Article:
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Wednesday, November 10, 2010

Religious Tests and a Committee Chair Candidate

Fans of the relationship between religion and public dialogue, and of issues concerning the Religious Test Clause, may enjoy this story about Rep. John Shimkus (R-Ill), who has announced that he is running for the chairmanship of the House Energy and Commerce Committee.  (He's a long shot.)  The news sources on this lean left but are helpfully buttressed with committee footage.  They suggest that Shimkus is a skeptic about global climate change for theological reasons: he believes humanity will not destroy the world because God promised Noah that the world would not be destroyed after the flood.  

I take no position on that question, other than to point out that there is a good deal of interpretive leeway left between the world's not being destroyed and its being damaged significantly, and good stewards of creation might well take that point seriously.  Nor will I mock Shimkus, as some of the stories have done.  But the story is a nice illustration of two points.  First, there is no getting around questions of religious truth; they will necessarily influence debates over public policy, explicitly or implicitly.  Second, this is further reason why the Religious Test Clause, whose  text and/or broader implications are sometimes read quite broadly (as in the debate over some recent Supreme Court nominees), cannot properly be so read.  There is a significant difference between saying that Shimkus's faith should not be grounds for excluding him from public office, and saying that he is entitled to be free from questions or criticism about his faith and its implications, or that his colleagues are forbidden to deny him the chairmanship (or, in some hypothetical case, confirmation to, say, a relevant cabinet post) precisely on the grounds that they either disagree with his faith-claim or think it renders him unsuitable for a position that involves these issues.  The former is impermissible; the latter must be permissible.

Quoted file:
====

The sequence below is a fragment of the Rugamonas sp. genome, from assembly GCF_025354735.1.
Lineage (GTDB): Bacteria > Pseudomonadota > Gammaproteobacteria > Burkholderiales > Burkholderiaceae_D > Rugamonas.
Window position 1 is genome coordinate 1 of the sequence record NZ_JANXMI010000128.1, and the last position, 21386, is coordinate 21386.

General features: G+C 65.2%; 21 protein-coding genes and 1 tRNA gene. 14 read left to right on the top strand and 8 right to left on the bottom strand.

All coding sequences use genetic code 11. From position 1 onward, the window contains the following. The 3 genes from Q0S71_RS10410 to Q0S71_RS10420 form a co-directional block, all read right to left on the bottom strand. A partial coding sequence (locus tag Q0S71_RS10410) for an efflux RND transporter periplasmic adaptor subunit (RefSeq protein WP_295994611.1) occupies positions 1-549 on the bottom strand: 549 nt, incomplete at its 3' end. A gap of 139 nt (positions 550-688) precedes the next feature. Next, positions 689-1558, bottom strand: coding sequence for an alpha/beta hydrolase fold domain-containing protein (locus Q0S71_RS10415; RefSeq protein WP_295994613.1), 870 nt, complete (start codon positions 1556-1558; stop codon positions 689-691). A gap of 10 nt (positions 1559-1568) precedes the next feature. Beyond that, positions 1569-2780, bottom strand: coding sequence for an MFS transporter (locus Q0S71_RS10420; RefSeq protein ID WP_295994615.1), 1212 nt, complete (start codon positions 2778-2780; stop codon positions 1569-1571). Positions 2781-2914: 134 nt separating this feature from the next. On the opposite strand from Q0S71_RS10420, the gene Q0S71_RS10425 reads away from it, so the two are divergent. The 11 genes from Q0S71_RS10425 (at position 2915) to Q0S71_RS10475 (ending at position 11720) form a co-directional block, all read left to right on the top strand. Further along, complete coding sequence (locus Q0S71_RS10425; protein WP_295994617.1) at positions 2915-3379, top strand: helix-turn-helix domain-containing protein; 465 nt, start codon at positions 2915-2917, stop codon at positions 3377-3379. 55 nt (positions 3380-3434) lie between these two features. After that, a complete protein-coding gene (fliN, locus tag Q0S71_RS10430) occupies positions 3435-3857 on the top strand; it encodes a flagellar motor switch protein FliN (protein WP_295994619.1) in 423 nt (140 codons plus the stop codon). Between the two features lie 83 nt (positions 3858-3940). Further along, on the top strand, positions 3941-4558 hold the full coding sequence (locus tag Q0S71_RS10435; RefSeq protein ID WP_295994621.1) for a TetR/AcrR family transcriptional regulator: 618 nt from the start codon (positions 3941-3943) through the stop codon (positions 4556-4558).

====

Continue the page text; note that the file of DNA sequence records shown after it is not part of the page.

Posted by Paul Horwitz on November 10, 2010 at 09:35 AM in Paul Horwitz | Permalink

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Comments

I don't understand where the problem is. It seems that the line of reasoning would be the same as in Employment Division v. Smith. Shimkus wouldn't be denied the chairmanship because he is X religion, but because he believes Y. Perhaps more interesting would be if Shimkus's religion prevented him from taking oaths of office for some reason. I would still say that Shimkus has to take the oath, for the same reason as he can be prevented from being chair of the committee for his mockable beliefs, but at least in the latter case you could discuss competing constitutional claims.

Posted by: Where's the issue? | Nov 11, 2010 7:08:04 AM

I'm confused, Paul. I understand that you're not taking a position on the substantive issue of Shimkus' candidacy. But are you saying that his candidacy must be considered by his colleagues without regard to the views he brings to the table?

Because this seems to say that:

"The former is impermissible; the latter must be permissible."

Since "the latter" consists of "his colleagues are forbidden to deny him the chairmanship (or, in some hypothetical case, confirmation to, say, a relevant cabinet post) precisely on the grounds that they either disagree with his faith-claim or think it renders him unsuitable for a position that involves these issues," I'm wondering what grounds you would regard as appropriate for Shimkus' colleagues to exclude him from the chairmanship.

Posted by: Matthew Reid Krell | Nov 10, 2010 4:32:05 PM

Well said, Paul.

Posted by: Rick Garnett | Nov 10, 2010 10:44:18 AM

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